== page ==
Before volunteering for the program these 16-18 year-olds were dropping out of high school, getting involved with drugs and alcohol and even entering gangs.
Cadet Darius Jacobs-Caldwell was on the verge of failing out. He says he entered the program to find guidance to better himself for the future and put him on the right track.
"I made the decision to come here. No one forced me to," Jacobs-Caldwell said.
The challenge lasts 17 months and has two phases. The first lasts 22 weeks and is spent at McCrady Training Center on the southeastern side of Fort Jackson in Eastover. The second phase is a 12 month post-residential phase where cadets are paired with mentors in their community. During the second phase the cadets and mentors will work together to move forward and stay out of trouble.
The cadets go through rigorous academic and physical training during the residential phase at McCrady Training Center. It focuses on eight core components, in order to prepare for their GED and life after graduation.
Joi Toliver, the program's Placement Coordinator, says the cadets come to this program unaware of their potential and she tries to help them see how valuable they are.
"These kids are diamonds in the rough. They just need people to shine them up. Someone to clean them up. And they shine when they do that," Toliver said.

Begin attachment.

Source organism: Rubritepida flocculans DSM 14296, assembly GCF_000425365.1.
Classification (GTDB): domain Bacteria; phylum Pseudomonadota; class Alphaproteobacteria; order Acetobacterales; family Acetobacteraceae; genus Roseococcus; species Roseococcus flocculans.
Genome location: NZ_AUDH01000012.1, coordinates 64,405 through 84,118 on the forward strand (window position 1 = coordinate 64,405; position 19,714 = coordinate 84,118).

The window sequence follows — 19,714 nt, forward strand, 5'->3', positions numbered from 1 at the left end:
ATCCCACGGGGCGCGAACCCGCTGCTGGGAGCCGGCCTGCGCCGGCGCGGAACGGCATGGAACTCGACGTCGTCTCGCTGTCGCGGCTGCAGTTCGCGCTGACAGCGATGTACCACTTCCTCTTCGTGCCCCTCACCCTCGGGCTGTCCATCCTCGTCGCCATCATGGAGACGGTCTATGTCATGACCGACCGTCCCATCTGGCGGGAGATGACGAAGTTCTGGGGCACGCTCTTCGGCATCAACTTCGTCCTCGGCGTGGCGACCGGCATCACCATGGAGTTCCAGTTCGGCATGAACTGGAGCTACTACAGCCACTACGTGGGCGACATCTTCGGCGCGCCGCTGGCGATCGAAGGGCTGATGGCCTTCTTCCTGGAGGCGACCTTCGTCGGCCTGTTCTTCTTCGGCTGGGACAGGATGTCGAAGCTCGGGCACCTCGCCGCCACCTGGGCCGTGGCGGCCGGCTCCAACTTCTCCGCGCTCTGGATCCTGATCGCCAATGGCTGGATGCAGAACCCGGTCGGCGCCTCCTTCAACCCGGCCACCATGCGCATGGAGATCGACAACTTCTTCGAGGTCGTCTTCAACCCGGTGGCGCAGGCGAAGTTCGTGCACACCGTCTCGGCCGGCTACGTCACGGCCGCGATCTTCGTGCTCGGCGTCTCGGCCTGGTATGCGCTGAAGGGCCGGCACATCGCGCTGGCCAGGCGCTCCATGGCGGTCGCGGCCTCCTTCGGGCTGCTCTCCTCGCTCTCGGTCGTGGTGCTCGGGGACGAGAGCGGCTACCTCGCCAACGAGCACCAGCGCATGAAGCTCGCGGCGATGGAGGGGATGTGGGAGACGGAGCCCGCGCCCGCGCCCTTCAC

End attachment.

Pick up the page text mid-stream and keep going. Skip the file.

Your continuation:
That's the job of Master Sergeant and Senior Team Leader Mitchell Boyd. Boyd says he understands how difficult, but rewarding this challenge is.
"It's very hard and I know that from experience. I was a cadet here myself. I got caught with drugs at school and I got expelled. And if it wasn't for this program I wouldn't be where I am today," Boyd said.
Qwanda Caldwell, Darius' mother, says she misses her son, but she is ready to see a change in his behavior. She says she's ready to see him become a man.
"I cannot wait to see him. I'm expecting to see him, you know just be more of a man than what he was when he was at home," Caldwell said.
Darius says he is ready for the challenge and ready to make his family proud.
"I said I wasn't gonna come a million times. I didn't want to come here, but seeing that I followed through it and actually finished it is gonna make them proud, he said.
The South Carolina National Guard Youth Challenge reports 34 other Youth Challenge programs in 27 states, Washington, D.C. and Puerto Rico with over 100,000 total graduates since 1993.